Let’s say that a man made a bad choice (or a bad mistake) in his life. If he broke the law and got caught, then under normal circumstances he would pay for that crime by doing time in prison. That would be considered his way of “paying his debt back to society.” However, once he finishes paying his debt and actually “wants to change his ways and live a clean and honest” life, what chances does he really have of doing so? Even if he has the very “best” of intentions, once a possible employer does a “criminal background check” on him or her the record will usually be a strong determinant in “denying” the opportunity for employment. Once someone has already paid his or her debt to society, should this be considered fair? If you take the time to really think about it, once you take away a man’s chance to make an honest living, what other resort does he really have other than to “go back” to a life of crime? I fully understand employer’s concerns as well, because if they actually “hire” a known felon and he commits a crime while employed then that could make them liable for litigation. If we are to believe in the concept of “second chances” then we need to allow opportunities for people to “get them.” I recently heard that some states may actually start “banning” that little box on applications that asks for an applicants criminal history. I think that is an excellent idea (if it actually happens). No one is perfect and for those who live long enough we ALL make mistakes. The issue is whether or not we will be given the chance to “atone” for the mistakes we made. When I was an apartment manager years ago, I had an man apply for the position of janitor. He was honest and admitted to me that he had done time in prison for murder. He was an old gentleman who had spent most of his life in prison and he only wanted the chance to live the rest of his life honestly. He pleaded his story to me and was believable enough that I wanted to hire him. The landlords of the place told me that I absolutely “had” to do a background check on him. Once the results came back they informed me that I could not hire him. I know deep in my heart that he would have been a great employee. Criminal background checks are designed to protect the job place, but do they? Just because a man has done time in prison doesn’t necessarily mean that he hasn’t learned his lesson. The fact that he is even “applying” for a job should mean that he at least “wants” a second chance. Desperate people will do “whatever it takes” to make a living. Once we start denying people that second chance then can we really blame them for “going back” to a life of crime? We will never know if someone has turned a new leaf until we give them the chance to do so. If the states can shield job places from being sued for hiring felons, then that could be a great “starting point.” I hope we can find a way… Thank you for checking out my Daily Thought, and as always I wish you the very best that life has to offer.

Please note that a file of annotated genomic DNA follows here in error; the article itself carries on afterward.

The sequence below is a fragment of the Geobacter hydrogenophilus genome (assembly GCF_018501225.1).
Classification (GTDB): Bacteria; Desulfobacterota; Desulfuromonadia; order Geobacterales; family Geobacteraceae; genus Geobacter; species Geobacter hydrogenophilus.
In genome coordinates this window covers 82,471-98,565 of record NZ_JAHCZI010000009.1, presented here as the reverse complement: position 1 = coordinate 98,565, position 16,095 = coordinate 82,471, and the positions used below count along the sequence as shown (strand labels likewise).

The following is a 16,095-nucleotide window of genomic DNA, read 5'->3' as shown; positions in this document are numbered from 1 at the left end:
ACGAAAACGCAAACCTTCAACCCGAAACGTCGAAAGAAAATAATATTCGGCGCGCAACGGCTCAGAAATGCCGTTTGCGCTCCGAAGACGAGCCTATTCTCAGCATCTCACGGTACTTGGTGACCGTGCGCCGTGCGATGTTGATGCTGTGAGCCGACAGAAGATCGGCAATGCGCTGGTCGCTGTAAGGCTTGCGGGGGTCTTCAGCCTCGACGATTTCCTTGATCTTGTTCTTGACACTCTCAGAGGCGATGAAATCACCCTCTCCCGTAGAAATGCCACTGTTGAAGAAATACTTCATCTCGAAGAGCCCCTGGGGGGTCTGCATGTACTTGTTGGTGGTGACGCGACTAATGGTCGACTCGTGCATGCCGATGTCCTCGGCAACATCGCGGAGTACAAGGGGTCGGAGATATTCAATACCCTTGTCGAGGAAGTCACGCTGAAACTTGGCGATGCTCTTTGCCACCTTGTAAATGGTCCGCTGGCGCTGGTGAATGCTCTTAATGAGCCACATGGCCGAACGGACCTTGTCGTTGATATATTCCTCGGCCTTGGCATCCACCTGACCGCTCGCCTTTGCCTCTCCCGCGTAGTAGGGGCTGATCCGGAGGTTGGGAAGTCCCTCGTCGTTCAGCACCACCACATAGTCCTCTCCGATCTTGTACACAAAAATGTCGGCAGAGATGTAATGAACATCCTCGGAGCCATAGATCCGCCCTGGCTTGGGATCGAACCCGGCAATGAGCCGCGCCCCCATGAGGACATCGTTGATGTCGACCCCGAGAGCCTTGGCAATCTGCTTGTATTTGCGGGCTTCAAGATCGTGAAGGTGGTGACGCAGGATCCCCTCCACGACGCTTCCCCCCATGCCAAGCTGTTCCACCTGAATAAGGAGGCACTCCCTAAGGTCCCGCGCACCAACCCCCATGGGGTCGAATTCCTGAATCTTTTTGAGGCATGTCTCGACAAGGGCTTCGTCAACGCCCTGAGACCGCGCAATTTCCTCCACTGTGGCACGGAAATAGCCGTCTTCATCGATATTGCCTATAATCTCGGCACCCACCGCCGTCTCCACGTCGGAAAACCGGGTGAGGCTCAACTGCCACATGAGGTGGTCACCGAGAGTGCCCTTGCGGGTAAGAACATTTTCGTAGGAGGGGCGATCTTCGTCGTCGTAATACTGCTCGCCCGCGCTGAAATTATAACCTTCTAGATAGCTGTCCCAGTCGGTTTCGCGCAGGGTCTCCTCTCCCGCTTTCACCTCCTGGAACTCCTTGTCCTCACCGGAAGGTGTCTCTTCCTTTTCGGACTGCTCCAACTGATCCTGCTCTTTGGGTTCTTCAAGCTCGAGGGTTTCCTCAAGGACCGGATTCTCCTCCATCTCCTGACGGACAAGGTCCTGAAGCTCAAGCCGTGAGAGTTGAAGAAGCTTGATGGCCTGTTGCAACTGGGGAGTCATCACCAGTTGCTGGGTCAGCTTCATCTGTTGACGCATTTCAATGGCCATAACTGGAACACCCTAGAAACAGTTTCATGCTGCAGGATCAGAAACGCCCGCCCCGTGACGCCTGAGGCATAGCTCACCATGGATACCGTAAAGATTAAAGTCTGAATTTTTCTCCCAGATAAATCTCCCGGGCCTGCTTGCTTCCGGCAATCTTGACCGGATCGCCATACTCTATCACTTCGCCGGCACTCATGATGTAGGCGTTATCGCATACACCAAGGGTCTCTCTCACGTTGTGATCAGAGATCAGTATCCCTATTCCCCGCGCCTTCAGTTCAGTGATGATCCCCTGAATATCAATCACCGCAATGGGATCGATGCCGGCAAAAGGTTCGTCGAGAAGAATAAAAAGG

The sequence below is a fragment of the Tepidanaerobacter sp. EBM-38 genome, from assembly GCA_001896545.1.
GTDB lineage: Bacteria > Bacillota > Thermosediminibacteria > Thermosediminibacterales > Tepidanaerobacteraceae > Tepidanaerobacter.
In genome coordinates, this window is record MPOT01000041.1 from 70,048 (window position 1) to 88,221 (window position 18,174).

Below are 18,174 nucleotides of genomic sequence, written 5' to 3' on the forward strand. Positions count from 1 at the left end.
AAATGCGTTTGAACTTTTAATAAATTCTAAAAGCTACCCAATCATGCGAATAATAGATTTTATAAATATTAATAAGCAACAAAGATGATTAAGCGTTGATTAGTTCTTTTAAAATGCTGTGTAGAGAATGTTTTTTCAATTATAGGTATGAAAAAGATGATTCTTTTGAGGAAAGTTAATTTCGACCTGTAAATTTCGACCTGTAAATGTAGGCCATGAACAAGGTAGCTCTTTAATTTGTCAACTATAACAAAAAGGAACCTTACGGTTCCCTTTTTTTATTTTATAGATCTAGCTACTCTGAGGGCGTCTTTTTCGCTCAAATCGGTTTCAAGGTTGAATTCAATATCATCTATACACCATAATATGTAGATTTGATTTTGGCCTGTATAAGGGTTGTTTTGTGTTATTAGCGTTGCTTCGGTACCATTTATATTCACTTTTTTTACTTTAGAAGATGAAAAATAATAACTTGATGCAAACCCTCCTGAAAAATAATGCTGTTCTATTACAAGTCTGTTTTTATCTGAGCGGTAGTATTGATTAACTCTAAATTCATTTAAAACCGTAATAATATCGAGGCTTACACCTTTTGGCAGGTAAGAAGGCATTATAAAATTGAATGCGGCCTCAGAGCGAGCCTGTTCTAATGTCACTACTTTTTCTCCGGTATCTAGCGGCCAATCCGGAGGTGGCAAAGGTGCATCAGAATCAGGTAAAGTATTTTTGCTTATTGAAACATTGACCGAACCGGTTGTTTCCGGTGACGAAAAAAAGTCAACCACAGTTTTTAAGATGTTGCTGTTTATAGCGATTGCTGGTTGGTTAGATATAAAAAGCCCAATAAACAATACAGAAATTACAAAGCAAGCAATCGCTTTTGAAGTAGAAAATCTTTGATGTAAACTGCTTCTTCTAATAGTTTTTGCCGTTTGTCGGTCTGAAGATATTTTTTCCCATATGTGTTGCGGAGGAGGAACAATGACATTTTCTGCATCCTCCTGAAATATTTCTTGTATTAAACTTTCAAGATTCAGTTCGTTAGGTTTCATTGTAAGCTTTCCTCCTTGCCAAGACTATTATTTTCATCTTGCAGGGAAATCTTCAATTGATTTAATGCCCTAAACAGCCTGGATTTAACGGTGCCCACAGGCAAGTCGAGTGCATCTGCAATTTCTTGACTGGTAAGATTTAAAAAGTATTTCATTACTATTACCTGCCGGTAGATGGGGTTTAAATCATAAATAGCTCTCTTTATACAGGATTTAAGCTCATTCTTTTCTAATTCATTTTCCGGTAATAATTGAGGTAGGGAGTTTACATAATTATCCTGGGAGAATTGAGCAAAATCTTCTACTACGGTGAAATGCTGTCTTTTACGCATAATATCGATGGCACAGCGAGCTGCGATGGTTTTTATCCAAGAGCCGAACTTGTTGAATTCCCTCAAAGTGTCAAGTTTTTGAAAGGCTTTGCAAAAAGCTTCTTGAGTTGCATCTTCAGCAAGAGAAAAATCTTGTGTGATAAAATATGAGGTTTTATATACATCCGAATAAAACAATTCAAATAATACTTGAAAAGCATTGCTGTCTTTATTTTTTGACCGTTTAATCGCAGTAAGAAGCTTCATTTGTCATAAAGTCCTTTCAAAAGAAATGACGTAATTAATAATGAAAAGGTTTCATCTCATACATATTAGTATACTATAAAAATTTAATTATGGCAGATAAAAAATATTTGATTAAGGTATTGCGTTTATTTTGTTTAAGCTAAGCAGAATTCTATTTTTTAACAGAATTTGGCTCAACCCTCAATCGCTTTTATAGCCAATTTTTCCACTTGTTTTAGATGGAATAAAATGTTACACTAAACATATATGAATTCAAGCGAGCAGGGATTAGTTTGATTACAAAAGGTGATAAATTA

Harold Melvin’s Bluenotes and Brett Jolly in concert